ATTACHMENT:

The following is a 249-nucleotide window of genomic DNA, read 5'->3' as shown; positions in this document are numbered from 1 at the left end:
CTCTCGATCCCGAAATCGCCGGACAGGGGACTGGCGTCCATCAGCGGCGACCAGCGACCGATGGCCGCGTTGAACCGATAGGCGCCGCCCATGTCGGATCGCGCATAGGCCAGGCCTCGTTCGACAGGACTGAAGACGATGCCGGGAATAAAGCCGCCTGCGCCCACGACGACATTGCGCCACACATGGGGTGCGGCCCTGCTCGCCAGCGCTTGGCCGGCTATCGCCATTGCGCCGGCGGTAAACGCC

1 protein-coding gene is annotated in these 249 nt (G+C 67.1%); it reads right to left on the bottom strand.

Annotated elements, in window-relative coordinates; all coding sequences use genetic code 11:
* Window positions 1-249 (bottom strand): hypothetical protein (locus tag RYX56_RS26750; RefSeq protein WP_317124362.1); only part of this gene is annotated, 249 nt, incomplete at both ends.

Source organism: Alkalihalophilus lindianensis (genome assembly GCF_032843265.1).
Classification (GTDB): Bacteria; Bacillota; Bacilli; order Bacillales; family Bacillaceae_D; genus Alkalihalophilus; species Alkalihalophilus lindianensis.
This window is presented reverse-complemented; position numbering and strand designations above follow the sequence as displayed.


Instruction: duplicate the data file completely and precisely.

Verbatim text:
The following is a 249-nucleotide window of genomic DNA, read 5'->3' as shown; positions in this document are numbered from 1 at the left end:
CTCTCGATCCCGAAATCGCCGGACAGGGGACTGGCGTCCATCAGCGGCGACCAGCGACCGATGGCCGCGTTGAACCGATAGGCGCCGCCCATGTCGGATCGCGCATAGGCCAGGCCTCGTTCGACAGGACTGAAGACGATGCCGGGAATAAAGCCGCCTGCGCCCACGACGACATTGCGCCACACATGGGGTGCGGCCCTGCTCGCCAGCGCTTGGCCGGCTATCGCCATTGCGCCGGCGGTAAACGCC

1 protein-coding gene is annotated in these 249 nt (G+C 67.1%); it reads right to left on the bottom strand.

Annotated elements, in window-relative coordinates; all coding sequences use genetic code 11:
* Window positions 1-249 (bottom strand): hypothetical protein (locus tag RYX56_RS26750; RefSeq protein WP_317124362.1); only part of this gene is annotated, 249 nt, incomplete at both ends.

Source organism: Alkalihalophilus lindianensis (genome assembly GCF_032843265.1).
Classification (GTDB): Bacteria; Bacillota; Bacilli; order Bacillales; family Bacillaceae_D; genus Alkalihalophilus; species Alkalihalophilus lindianensis.
This window is presented reverse-complemented; position numbering and strand designations above follow the sequence as displayed.